Our analysis of the time to develop renal disease showed a tendency for black patients to develop nephritis earlier than white and oriental patients, but this did not reach significance. Bastian et al examined the time at which renal disease occurred in different ethnic groups in America and found that two thirds of Hispanic patients had evidence of renal disease at SLE diagnosis.38 We found that men and patients without anti-dsDNA antibodies developed significantly earlier nephritis in the univariate analysis, though after multivariate analysis these were not significant factors. The presence of other autoantibodies, including ENA, was not associated with earlier nephritis.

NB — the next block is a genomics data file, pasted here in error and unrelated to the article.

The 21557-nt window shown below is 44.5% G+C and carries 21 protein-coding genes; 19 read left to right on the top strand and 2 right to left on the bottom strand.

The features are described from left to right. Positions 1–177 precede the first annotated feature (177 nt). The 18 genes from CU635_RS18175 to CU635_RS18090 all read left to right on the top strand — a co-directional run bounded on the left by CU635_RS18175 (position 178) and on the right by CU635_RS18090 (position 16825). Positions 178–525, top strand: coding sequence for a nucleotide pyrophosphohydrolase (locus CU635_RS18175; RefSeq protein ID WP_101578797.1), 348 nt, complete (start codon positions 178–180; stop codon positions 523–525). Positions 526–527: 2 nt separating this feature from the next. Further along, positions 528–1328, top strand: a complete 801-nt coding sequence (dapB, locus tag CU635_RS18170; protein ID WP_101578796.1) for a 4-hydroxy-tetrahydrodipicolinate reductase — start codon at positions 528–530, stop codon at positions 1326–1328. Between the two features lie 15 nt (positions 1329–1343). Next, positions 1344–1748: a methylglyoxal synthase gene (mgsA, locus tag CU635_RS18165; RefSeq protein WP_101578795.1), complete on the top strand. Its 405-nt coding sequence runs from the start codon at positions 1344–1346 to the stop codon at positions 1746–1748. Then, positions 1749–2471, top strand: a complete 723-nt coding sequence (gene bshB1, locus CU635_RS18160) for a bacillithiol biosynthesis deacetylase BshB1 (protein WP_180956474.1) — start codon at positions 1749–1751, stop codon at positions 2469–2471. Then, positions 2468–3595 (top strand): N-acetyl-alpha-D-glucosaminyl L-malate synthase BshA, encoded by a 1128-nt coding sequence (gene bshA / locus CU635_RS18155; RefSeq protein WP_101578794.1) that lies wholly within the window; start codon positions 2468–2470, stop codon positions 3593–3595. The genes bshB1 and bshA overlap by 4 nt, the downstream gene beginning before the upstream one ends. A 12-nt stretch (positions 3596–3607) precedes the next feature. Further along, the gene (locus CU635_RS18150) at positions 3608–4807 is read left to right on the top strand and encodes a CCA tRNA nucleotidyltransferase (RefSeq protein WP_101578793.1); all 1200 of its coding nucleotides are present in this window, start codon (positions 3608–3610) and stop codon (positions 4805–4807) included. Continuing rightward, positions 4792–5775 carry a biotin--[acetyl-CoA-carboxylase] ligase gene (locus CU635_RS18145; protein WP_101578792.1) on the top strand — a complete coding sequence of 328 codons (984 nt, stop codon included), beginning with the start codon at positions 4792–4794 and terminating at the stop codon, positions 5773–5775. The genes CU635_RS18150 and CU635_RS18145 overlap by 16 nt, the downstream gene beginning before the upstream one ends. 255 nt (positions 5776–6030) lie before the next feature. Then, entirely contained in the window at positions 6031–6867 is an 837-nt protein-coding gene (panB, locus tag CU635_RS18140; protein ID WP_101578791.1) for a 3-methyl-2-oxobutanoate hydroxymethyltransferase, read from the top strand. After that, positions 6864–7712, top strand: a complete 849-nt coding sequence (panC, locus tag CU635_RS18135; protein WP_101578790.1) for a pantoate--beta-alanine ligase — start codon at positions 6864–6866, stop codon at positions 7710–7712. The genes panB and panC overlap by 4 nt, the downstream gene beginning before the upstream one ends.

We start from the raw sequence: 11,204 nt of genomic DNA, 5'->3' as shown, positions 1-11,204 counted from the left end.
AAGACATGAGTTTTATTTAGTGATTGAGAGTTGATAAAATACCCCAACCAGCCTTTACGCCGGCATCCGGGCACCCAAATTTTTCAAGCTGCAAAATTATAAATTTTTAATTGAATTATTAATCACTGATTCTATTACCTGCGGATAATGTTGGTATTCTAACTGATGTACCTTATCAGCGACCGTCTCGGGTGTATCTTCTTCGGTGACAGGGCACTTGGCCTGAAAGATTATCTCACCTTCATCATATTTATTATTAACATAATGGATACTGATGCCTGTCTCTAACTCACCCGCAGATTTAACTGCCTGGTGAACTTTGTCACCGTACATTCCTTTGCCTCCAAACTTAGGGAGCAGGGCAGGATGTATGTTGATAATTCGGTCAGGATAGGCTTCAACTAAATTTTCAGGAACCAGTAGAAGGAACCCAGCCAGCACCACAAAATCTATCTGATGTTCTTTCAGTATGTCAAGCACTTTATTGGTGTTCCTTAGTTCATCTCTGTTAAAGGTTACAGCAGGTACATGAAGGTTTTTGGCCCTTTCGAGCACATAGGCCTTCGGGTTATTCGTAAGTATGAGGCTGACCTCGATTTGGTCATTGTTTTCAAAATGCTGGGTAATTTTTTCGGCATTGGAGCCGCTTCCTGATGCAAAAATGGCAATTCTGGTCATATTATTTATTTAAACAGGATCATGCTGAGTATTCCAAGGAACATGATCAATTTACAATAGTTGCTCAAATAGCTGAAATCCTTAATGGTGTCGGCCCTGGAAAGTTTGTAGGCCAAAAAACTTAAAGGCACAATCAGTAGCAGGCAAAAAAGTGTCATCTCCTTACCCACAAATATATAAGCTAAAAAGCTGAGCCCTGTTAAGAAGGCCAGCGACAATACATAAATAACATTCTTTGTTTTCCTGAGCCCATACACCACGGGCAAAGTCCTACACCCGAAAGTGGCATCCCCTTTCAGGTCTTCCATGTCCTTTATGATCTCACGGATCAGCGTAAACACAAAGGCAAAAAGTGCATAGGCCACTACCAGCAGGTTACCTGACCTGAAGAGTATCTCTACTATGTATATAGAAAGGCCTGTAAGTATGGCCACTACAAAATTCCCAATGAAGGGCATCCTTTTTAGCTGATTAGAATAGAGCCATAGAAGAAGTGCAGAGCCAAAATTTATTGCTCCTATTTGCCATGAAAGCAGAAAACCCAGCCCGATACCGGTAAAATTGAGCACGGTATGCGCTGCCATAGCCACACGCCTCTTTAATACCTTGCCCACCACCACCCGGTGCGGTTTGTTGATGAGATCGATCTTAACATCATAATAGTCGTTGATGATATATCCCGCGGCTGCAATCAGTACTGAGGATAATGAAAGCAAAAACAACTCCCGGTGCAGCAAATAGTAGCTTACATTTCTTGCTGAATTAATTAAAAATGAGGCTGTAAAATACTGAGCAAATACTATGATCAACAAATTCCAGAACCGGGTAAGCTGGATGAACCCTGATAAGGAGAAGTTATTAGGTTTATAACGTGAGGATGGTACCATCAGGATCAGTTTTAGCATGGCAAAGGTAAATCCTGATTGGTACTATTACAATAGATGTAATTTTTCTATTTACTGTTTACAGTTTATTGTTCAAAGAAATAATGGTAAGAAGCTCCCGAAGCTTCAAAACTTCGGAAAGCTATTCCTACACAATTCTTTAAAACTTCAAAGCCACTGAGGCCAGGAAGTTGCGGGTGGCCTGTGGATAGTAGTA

The immunological profile was not associated with any histological class of nephritis, confirming the earlier work of Garcia et al.13

In summary, our results suggest that factors associated with LN in our group were black race, younger age at SLE diagnosis and the presence of anti-dsDNA, anti-Sm, and LA. This group of patients should be carefully monitored for the development of renal disease.